How must Moore have felt when, within hours of his ‘tartan tax’ letter being delivered, every news outlet in Scotland took the claims contained therein as gospel and set about attacking John Swinney. Not just that but such was the force that ‘the dark side’ has bestowed upon Darth Moore that he even has Scottish Labour and their arch rivals the Tories holding hands and dancing to his tune.
Questions, accusations and suggestions that Swinney’s political career is in jeopardy (Hamish MacDonell is the latest journalist to suggest this) have swamped the Scottish newspapers and airwaves. The First Minister has answered questions, John Swinney too in a committee hearing on Tuesday – Swinney will also make a statement to the chamber on Thursday and will face questions from the opposition parties.
Meanwhile, Darth Moore sits unperturbed by it all. Nobody is interested in asking questions of the man whose claims are behind all of this. Even a strongly worded letter from the First Minister casting doubt on the veracity of Moore’s claims isn’t enough to compel journalists to scrutinise the Lib Dem MP.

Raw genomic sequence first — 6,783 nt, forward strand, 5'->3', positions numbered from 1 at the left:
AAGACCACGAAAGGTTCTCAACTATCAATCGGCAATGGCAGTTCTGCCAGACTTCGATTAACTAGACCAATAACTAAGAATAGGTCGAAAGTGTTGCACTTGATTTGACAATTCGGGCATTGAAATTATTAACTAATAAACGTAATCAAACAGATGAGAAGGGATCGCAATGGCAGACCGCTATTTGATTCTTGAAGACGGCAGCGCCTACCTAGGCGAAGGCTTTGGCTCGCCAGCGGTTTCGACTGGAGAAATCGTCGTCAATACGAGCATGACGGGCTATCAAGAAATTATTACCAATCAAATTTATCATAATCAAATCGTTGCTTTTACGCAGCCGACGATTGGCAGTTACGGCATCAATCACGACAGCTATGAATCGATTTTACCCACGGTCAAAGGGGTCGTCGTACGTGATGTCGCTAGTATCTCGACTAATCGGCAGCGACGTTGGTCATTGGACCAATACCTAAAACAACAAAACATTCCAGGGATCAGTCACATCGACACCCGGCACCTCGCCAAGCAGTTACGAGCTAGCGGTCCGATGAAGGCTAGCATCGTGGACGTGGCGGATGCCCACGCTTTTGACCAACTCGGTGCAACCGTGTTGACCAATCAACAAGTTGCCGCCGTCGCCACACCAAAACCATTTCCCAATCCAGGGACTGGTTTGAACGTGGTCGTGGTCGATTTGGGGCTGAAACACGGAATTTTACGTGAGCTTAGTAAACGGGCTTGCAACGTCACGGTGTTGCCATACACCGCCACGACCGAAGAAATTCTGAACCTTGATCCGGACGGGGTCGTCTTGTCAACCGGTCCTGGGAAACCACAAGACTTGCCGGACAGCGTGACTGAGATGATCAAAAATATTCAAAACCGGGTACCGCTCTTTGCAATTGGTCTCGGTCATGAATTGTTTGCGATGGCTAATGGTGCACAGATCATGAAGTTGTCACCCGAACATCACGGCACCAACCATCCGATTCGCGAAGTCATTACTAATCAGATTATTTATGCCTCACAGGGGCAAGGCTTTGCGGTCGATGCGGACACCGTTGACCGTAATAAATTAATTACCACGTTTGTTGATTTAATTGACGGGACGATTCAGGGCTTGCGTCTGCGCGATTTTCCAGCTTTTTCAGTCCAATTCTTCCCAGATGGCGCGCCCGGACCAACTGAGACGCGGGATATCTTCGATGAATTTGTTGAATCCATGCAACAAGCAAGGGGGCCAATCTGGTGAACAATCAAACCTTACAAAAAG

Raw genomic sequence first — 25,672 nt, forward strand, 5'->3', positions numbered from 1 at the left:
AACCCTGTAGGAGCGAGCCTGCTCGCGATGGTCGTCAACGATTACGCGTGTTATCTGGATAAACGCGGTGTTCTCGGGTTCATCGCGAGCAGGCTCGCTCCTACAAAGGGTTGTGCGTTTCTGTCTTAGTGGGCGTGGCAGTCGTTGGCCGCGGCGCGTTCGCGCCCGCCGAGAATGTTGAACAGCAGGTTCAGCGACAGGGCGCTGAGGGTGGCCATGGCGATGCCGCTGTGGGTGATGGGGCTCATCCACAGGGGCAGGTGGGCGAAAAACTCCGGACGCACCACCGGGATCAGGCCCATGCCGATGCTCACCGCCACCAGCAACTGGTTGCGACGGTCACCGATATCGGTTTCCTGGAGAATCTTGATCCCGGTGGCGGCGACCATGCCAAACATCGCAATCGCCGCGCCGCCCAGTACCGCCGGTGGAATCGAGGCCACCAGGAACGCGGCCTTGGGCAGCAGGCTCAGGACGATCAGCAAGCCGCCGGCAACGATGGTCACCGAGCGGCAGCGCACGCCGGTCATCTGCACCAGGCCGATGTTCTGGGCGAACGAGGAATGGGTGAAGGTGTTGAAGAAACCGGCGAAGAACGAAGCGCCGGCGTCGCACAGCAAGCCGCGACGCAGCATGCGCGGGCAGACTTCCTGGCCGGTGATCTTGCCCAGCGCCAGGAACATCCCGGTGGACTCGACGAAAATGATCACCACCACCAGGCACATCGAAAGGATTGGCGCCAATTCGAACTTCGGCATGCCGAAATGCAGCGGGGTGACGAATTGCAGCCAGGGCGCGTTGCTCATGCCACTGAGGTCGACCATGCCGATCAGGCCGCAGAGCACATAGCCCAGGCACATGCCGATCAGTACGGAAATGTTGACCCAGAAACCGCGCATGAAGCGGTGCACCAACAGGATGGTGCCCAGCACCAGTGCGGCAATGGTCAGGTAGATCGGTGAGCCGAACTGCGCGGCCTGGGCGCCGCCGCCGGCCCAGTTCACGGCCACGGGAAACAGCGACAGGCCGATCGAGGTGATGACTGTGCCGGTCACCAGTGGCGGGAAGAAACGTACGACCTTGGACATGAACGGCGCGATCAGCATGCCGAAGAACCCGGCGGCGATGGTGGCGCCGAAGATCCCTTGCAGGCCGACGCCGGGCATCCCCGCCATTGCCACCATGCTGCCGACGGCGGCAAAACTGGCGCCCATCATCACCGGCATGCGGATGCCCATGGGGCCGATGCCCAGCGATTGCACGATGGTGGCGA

Like Jim Murphy before him, Michael Moore now realises that he has ‘diplomatic immunity’ from the Scottish media. This ordinary, fair to middling MP has, by a series of unforeseen chance events just become arguably the most influential person in Scotland.
So, what was it exactly that Moore said in his letter?
Well, here it is:
I noted that John Swinney MSP made the following remarks in the Scottish Parliament yesterday:
‘Within the Parliament’s existing revenue powers, we have explored options for maximising our income. We have been mindful of the need to consider the effect of the significant tax rises that the UK Government has announced before we act. Itherefore confirm that we will not raise the Scottish variable rate of income tax.’